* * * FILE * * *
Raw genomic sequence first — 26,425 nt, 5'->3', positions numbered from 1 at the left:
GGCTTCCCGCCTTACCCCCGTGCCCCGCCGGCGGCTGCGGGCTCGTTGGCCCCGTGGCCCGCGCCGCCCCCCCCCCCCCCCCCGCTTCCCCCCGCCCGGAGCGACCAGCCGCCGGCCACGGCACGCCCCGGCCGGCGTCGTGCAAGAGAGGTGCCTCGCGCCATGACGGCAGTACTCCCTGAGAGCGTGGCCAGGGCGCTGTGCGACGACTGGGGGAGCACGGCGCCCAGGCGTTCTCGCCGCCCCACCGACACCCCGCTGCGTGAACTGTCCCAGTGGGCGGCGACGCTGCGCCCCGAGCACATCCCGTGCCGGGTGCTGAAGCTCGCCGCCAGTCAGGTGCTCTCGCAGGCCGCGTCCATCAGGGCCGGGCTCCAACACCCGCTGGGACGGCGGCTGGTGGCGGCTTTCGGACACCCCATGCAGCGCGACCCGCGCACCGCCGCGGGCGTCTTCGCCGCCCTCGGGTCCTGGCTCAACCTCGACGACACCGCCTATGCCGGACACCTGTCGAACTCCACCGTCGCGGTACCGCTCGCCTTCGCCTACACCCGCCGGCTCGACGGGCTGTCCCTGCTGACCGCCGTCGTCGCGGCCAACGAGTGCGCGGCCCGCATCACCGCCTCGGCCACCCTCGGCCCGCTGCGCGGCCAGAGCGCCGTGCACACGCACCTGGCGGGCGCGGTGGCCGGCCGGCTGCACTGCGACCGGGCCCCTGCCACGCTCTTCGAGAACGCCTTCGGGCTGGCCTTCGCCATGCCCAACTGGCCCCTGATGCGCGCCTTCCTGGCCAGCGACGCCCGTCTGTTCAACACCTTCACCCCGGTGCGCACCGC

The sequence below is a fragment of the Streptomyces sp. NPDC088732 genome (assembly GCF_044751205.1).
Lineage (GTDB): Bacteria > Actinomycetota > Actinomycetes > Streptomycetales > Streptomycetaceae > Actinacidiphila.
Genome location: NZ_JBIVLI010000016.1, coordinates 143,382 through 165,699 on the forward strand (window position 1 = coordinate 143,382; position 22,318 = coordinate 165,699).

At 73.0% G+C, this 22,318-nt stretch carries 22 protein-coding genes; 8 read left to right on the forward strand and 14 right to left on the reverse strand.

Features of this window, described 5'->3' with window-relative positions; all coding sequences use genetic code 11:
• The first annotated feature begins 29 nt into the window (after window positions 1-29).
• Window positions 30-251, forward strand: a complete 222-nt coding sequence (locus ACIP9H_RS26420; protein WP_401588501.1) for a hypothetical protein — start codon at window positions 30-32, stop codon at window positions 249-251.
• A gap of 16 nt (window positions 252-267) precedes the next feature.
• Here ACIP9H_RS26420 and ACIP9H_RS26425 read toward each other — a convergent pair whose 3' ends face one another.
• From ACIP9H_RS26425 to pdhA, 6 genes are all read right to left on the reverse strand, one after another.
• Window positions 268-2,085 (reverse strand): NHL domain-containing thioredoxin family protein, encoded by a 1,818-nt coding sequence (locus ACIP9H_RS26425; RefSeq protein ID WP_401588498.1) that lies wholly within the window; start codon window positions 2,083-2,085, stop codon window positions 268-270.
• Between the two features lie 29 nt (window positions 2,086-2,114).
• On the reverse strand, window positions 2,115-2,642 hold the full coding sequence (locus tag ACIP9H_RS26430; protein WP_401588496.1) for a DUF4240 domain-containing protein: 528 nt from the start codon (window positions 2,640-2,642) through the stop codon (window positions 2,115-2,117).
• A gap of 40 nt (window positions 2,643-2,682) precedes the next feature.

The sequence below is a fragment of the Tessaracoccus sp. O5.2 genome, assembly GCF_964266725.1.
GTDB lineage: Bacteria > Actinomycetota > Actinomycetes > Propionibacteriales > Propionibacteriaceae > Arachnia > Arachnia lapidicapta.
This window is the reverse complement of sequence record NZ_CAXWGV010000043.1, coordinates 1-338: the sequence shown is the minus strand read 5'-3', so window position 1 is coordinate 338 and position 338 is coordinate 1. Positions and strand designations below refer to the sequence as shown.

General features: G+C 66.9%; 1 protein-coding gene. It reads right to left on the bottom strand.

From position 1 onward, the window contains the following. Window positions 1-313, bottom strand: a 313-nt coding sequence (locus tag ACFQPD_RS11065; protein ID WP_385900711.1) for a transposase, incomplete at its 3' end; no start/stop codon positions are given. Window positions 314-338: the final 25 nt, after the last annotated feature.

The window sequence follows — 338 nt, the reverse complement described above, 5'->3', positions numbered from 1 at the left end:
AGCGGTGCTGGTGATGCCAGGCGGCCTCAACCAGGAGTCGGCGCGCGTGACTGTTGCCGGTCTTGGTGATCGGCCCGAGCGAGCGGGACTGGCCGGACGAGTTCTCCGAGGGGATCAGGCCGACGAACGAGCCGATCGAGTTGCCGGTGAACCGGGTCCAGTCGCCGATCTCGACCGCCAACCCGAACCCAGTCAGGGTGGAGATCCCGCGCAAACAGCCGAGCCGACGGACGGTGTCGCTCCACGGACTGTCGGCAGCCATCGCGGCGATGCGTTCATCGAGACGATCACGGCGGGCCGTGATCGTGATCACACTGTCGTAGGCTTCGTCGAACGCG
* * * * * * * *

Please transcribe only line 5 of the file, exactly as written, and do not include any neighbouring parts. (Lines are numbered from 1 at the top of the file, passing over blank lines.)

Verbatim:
Genome location: NZ_JBIVLI010000016.1, coordinates 143,382 through 165,699 on the forward strand (window position 1 = coordinate 143,382; position 22,318 = coordinate 165,699).